This book is available now on Amazon, and will shortly be available at Gig Harbor, Royal Treatment, and the Caddis Fly Shop.

I would be pleased to ship a signed copy to anyone who contacts me directly, and note that delivery of signed books will probably be delayed until the week after Christmas.

My thanks to many friends who have encouraged me to create this book and catalog some of the very best flies one can fish for SRC (there are some great Puget Sound coho flies in here too).

Thank you always for your support and patience.

Jay Nicholas, December 7th, 2016

Coastal Salmon & Steelhead Primer on October 22nd

Please join me for a discussion of the salmon and steelhead in coastal rivers from the Necanicum to Elk River on Saturay, October 22nd.
Please join me for a discussion of the salmon and steelhead in coastal rivers from the Necanicum to Elk River on Saturday, October 22nd.

I’ll be at the Caddis Fly Shop on Saturday from noon – 2 PM to present a status report on 7 species of anadromous salmonids – with emphasis on spring and fall chinook, summer and winter steelhead, and coho salmon. I’ll also speak to chum salmon and coastal cutthroat.

My baseline will be graphics that are shown in the recently (2015) Coastal Multispecies Salmonid Conservation and Management plan.

Some of the graphics in this executive summary provide a great basis to discuss the status and trends in our salmon and steelhead populations on the coast from the Necanicum to Elk River on the south coast.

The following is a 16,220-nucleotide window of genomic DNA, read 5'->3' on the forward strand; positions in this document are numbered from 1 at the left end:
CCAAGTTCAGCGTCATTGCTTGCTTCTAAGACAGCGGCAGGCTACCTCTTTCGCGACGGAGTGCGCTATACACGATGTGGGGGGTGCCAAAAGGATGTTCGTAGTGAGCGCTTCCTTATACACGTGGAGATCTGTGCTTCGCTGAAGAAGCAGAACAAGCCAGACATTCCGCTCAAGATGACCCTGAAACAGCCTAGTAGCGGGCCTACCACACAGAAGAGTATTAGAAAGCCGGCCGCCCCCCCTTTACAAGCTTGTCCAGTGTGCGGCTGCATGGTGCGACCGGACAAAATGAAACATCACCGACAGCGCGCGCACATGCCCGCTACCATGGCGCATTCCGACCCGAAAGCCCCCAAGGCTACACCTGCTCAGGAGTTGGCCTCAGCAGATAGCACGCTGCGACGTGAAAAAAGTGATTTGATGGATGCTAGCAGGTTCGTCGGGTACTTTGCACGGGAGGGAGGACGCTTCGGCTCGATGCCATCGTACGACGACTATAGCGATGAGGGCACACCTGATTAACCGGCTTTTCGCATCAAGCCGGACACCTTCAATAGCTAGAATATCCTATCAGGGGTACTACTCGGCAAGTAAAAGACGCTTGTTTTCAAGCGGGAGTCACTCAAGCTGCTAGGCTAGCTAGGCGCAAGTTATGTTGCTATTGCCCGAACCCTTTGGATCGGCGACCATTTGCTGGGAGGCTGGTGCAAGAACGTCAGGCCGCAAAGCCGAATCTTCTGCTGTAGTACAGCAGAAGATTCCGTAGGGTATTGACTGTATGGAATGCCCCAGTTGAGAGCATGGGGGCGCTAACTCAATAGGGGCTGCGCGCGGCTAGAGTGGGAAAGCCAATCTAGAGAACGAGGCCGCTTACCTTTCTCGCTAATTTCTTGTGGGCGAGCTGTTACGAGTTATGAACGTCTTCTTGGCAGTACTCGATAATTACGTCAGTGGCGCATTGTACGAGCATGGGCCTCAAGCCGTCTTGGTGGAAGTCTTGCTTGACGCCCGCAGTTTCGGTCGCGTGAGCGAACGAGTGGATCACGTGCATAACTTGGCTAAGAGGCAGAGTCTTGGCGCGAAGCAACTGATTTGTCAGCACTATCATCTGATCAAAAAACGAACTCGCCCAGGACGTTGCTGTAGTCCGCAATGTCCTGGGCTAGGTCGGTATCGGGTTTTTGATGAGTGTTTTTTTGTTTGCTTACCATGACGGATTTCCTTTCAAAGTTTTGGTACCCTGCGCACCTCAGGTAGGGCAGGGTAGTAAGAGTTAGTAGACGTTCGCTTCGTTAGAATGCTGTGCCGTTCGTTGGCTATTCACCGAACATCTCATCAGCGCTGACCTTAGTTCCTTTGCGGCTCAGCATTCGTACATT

How many of you presently have a good idea regarding the hatchery vs. wild ratio for each species of hatchery and wild salmon and steelhead on the coast, by river and overall?

How many of you presently have a good idea regarding the trends in number of hatchery smolts released by species over the last 40 or so years?

How many know how the abundance of wild coho, chinook, and steelhead compare on the coast and in individual rivers?

These topics and more will be some of the key questions I’ll try to address on Saturday.

The Multi-species Coastal plan is unique — but I’m pretty sure that the underlying status and trends in these species are not at the forefront of most angler’s thinking.

Well, how can we pretend to be conservation minded when we don’t pay attention to the fish that we pursue, the same fish that ODFW is managing through the Multi-species plan?

I invite you to join me on Saturday, I’ll do my best to share what I know, and what I do not know, about these marvelous salmon and steelhead.

Jay Nicholas

PS: I’ll be using the same graphics I used at Royal Treatment Fly Shop last Saturday, but I’ve re-ordered the graphics and each of my presentations (being spontaneous) will have a slightly different emphasis. Want to question the impact of hatchery fish in our coastal rivers? This is a good place to have the discussion.

Great reception at Royal Treatment Fly Shop


Monday morning, and I’d like to share a great reception I had up in West Linn a few days ago. Joel invited me to do a presentation and tie flies for folks looking for a respite from the Typhoon that was sweeping the valley on Saturday. The turnout was great, many regulars and all very kind people.